Available at affordable prices and with various patterns, colors, and design options, ceramic backsplashes offer almost endless design possibilities. While getting rid of the upper cabinetry, you can reserve more space for these variously sized and designed ceramic tiles. With a gloss finish on the tiles, you can evoke extra interest.
White Ceramic Backsplash without Upper Cabinets and Wood Fixtures
This beach-style kitchen has a very sleek profile that is founded upon clean line cabinetry and timber floating shelves that replace the upper cabinets. Letting go of the wall units exposes the white walls that harmoniously blend with the white backsplash and white cabinets for more breathing space. The white ceramic square tile backsplash laid in a running-bond style generates movement on the walls, while wood accents, built-in appliances, and reclaimed wood stools complement the overall design scheme.
Scandinavian Kitchen with Two-tone Cabinets and Black Accents
This kitchen realizes all the promises of a Scandinavian kitchen, which requires a natural color palette, functional design, and optimized use of sunlight. Here, the skylight fills the kitchen lightened up, whose effect is enhanced by white cabinets and a white square tile backsplash that presents a clean look. The white kitchen island with a beadboard cabinet base and a hefty white countertop work as a space-organizing utility object. The black cabinets and black tap with other accents give the kitchen a solid look, anchoring the white elements.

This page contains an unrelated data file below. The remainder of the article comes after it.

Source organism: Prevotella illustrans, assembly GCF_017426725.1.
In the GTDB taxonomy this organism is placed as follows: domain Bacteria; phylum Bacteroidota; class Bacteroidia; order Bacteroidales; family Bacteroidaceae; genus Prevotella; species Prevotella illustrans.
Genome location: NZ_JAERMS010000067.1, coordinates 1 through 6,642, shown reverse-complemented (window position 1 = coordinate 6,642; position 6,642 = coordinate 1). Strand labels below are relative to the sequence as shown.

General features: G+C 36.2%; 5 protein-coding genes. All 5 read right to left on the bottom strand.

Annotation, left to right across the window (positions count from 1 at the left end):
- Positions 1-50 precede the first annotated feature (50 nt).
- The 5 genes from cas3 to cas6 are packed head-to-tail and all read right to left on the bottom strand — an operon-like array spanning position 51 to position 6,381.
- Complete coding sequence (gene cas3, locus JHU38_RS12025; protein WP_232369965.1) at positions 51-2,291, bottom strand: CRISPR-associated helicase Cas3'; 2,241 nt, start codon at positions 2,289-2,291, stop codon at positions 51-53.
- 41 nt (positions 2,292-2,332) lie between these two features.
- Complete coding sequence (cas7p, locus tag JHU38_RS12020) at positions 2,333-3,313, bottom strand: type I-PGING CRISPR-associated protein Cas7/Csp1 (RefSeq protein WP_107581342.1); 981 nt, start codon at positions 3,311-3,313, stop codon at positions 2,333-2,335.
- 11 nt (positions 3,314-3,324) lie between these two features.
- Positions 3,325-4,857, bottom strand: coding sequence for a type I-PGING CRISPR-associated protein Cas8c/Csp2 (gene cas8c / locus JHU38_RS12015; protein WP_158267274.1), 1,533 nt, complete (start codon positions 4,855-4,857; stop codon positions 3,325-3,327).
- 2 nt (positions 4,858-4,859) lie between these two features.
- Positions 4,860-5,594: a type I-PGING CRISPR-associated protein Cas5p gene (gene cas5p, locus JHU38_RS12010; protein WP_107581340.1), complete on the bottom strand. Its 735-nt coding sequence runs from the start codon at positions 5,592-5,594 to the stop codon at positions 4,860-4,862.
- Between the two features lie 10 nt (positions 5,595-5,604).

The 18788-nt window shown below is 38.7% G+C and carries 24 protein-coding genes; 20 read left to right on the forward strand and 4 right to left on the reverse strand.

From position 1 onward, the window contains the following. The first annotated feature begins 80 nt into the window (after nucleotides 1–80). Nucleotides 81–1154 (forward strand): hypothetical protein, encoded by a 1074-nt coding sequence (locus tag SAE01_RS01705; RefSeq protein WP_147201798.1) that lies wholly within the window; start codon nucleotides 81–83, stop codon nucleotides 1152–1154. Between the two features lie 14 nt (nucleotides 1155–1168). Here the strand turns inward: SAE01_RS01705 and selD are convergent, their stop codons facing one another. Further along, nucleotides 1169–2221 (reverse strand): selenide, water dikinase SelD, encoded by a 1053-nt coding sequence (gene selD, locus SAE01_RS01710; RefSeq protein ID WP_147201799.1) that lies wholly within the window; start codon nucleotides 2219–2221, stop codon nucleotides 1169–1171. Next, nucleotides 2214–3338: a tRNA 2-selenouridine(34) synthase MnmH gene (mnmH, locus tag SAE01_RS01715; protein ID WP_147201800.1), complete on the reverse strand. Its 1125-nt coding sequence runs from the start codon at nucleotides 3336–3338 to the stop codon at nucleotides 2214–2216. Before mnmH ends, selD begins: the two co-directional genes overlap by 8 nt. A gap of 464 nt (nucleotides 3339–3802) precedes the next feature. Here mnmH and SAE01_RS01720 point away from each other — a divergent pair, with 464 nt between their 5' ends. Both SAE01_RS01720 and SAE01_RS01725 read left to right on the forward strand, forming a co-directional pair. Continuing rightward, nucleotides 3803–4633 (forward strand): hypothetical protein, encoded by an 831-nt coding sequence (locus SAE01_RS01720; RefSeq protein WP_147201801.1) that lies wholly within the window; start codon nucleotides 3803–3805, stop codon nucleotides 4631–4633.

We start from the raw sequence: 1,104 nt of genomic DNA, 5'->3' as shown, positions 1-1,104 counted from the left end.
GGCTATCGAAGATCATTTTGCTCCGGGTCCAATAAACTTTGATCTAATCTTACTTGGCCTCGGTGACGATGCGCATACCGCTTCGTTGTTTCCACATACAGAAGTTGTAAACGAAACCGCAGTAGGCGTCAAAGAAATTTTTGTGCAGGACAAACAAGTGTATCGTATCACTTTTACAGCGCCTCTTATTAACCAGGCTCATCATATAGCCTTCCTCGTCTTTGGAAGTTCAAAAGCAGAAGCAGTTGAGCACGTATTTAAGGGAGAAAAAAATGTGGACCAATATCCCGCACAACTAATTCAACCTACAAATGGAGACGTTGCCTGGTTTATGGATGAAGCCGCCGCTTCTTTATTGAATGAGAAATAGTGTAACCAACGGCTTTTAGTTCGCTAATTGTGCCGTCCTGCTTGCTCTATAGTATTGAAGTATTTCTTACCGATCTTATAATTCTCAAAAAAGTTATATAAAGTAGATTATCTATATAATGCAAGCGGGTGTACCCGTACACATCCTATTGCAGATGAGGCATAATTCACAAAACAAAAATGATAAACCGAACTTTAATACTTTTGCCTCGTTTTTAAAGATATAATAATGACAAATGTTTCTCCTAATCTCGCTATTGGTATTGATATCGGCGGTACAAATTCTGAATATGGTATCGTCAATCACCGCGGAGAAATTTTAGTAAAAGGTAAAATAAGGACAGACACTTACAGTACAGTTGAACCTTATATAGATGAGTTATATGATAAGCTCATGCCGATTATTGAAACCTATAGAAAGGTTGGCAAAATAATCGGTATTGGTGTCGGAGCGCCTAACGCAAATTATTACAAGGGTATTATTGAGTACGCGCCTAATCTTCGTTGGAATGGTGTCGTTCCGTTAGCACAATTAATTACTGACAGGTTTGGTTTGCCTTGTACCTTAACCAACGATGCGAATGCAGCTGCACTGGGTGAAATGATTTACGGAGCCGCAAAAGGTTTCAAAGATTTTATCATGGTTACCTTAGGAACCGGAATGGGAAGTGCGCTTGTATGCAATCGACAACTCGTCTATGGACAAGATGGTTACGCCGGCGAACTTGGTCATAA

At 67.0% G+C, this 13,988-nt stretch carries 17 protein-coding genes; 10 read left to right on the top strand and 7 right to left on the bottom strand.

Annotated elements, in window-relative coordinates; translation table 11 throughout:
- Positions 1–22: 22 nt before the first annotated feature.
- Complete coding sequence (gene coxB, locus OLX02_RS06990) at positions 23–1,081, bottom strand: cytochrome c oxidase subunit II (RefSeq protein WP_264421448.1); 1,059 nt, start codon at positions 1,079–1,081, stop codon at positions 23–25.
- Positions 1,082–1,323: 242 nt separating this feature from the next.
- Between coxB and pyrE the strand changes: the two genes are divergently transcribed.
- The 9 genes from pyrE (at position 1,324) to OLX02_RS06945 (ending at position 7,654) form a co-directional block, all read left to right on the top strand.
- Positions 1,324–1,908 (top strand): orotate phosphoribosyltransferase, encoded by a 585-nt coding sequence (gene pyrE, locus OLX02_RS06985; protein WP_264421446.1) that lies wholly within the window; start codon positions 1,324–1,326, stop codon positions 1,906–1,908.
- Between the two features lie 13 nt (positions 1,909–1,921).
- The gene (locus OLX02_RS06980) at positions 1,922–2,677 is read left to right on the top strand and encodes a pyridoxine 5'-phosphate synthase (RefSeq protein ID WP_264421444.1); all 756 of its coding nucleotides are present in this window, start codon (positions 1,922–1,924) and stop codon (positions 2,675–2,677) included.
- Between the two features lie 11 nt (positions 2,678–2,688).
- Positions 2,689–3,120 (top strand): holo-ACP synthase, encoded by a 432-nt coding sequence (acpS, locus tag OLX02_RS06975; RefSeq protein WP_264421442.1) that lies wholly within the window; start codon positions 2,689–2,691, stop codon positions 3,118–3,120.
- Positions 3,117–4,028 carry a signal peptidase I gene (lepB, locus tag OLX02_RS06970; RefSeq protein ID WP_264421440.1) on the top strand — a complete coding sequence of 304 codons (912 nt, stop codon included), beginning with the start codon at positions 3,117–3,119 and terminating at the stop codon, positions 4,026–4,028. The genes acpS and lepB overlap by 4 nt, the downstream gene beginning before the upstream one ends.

Light Kitchen Design with Full-Height Backsplash And White Cabinets
This visually lightweight kitchen design offers a simple and open space, feeling relaxed. The full-height ceramic backsplash consisting of white square tiles creates a uniform look, accentuated by white floating shelves for extra dimension. A kitchen island placed in the center in creamy shades adds a subtle shade of color and warmth while enabling better organization thanks to its multiple drawers.
How can I make my kitchen look taller?
You can easily make your kitchen look taller with a few magical design tricks. One of them is to forgo upper cabinetry, which almost always serves as a space-enhancing factor, exposing the bare walls and making them look taller.
Secondly, you can use full-height solid stone and vertically stacked tile backsplashes to encourage the kitchen to feel taller. Large format patterned encaustic tiles, mirror backsplashes, glazed tile splash-backs, and glass backsplashes also expand the kitchen visually. Additionally, you can go with slim cabinets, clean-line cabinetry, integrated appliances, cabinet lighting, and most importantly a light color palette.